Goodyear More Driven Experts:

It's no accident that a lot of these ads are debuting around the start of the NASCAR season and its biggest race, the Daytona 500. Goodyear is the official tire supplier for the sport and has been as long as I have been watching. (There was a time when Hoosier was heavily involved among others, but that's ancient history now.) The big race may not quite get Super Bowl attention, but there are a lot of eyes on this spectacle too. And those eyes like cars and those cars need tires.

Cheating The Two Word Setup to Good Effect:

More Driven replaces the former tagline Get There and focuses on all the innovation and expertise the 113 year old company uses to supply specialty industries and experts - and how that translates into a superior consumer product. But it's more than just semantics. What makes this new campaign more powerful is the attitude with which it is presented. The work stands tall, talks proudly and almost struts as it delivers it's message. It simply has more energy than what has been running over the last few years. The agency says this about the new work, "The More Driven campaign tells the story of the many experts that choose Goodyear when it really matters and that what Goodyear learns making those tires goes into the ones they make for the demands of everyday driving.

Goodyear More Driven Proving Ground:

Notice all the little details on how the supers are treated in that above spot? Really nice, although subtle, post work was done by Logan, a Santa Monica production company known for its work for Apple, Nike, VW & Reebok – as well as many music videos and the opening credits for Zombieland. The rockin' sound design was produced by Singing Serpent and the sound effects by LA-based Mophonics.

Goodyear More Driven Print Sample:

The tire company is playing to their strength here, showcasing their expertise and having fun while doing it. In short they're acting like a leader. This is an approach that is at once classic but forward-looking. It's easy to see how this campaign and the use of their 'identity as message' could run for a long, long time and still be relevant. And the tire business is no fluff category as you have a lot of people to please and a lot of stake-holders to convince—the least of which are writers of a small ad blog, but good work guys & gals. Confident work is a joy to watch.

Goodyear More Driven Action Hero:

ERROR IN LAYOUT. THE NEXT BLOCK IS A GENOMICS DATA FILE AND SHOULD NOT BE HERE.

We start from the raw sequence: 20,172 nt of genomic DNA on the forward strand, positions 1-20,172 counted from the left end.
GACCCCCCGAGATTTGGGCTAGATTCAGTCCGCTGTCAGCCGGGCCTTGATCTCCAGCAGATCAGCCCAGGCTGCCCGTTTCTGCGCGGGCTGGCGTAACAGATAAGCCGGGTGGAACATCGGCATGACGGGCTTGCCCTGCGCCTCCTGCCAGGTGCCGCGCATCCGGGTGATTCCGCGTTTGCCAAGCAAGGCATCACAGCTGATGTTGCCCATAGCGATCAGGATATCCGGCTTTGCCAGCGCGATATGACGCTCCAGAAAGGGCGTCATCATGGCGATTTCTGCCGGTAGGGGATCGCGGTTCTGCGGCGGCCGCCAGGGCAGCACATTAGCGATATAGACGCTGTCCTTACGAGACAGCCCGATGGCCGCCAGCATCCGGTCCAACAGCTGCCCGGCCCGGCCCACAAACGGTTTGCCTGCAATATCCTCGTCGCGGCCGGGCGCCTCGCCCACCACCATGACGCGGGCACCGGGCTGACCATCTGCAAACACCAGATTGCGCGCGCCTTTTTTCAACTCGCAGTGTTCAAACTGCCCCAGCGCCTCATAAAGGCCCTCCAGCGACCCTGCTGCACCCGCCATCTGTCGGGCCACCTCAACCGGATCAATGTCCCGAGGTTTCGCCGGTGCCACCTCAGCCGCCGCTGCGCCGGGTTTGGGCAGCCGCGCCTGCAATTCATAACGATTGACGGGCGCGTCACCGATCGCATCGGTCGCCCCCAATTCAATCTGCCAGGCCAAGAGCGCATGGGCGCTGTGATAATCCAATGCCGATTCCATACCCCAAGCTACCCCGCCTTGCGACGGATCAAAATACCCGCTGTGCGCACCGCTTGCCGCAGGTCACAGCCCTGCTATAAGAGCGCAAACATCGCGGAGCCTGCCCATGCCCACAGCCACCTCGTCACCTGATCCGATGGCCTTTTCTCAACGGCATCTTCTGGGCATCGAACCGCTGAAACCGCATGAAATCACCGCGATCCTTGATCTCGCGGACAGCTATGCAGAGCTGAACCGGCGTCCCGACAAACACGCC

(Thanks to agency GCD, Luke Sullivan and Account Director, Nicole Locke for the generosity of additional information and time spent answering my questions.)


327. The Super Bowl Spot That Wasn't.

The following spot from Strawberry Frog (post work from The Mill) has everything you'd want from a Super Bowl spot. It tells a story, has a celebrity, uses that celebrity in an interesting way, is thoughtful and funny at once, and builds off of some human truth. Oh, and it's gorgeously shot. This could have replaced half of the real Super Bowl spots last week with ease. The only one that stands up to this type of epic production was the Chrysler piece with Eminem. (Which although I'm no fan of his either, it worked on a lot of levels. Even though the rapper has baggage, was used in an earlier spot mentiong that he didn't 'do' commercials, and looked like he was 15 behind the wheel - he made that story come together. I got chills at the tagline Imported from Detroit. But you've seen that one already.)

The Jim Beam spot, Parallel, focuses on the choices we all make and how they can send us down totally different paths using one of my favorite actors Willem DaFoe as the hero. They probably could have thrown in a 'choose to drink responsiby' line in there somewhere, but that would have killed the mood. I hope they have some extended version of this (even longer than the 1:30 below) because I simply want to see more. Maybe it will pop up over the next few weeks. Unless you're the city of Milwaukee, there's nothing to dislike here.


326. Ronald McDonald is a Hostage.

Let me get this out of the way right off the bat. I like the enthusiasm and energy and maybe even the vague concept behind this work from Finland's Food Liberation Army, or FLA. Basically, they are holding Ronald McDonald hostage until McDonald's comes clean about their processing and ingredients. It's all fun and games up to that point. But what's not 'cool' as it were, is the use of a style taken directly from terrorism execution videos and the promise of executing Ronald by next Friday (February 11, 2011 at 6:30PM EET) if they do not receive their information ransom. Sure, it's meant in jest - but can we not leave some things for the real world? Like terrorist execution videos? Is that too much to ask?

One more irritating tidbit is the group's psuedo-arabic flag. Maybe because I spent some time in the middle east I've gone all soft, but the allusion of mimicking Arabic script smacks of a really hateful stereotype. Yes, I get the joke - it's actually "I'm loving it" upside down. Clever. But it's definitely trying to represent an Islamic extremist group 'vibe' and I guess I have found out where my line is because they've crossed it. No doubt their response would be, "It's just a joke." But they themselves are close enough to a PETA-like extremist non-profit that it just comes off in poor taste. I am no fan of McDonald's, but I'm no fan of this either.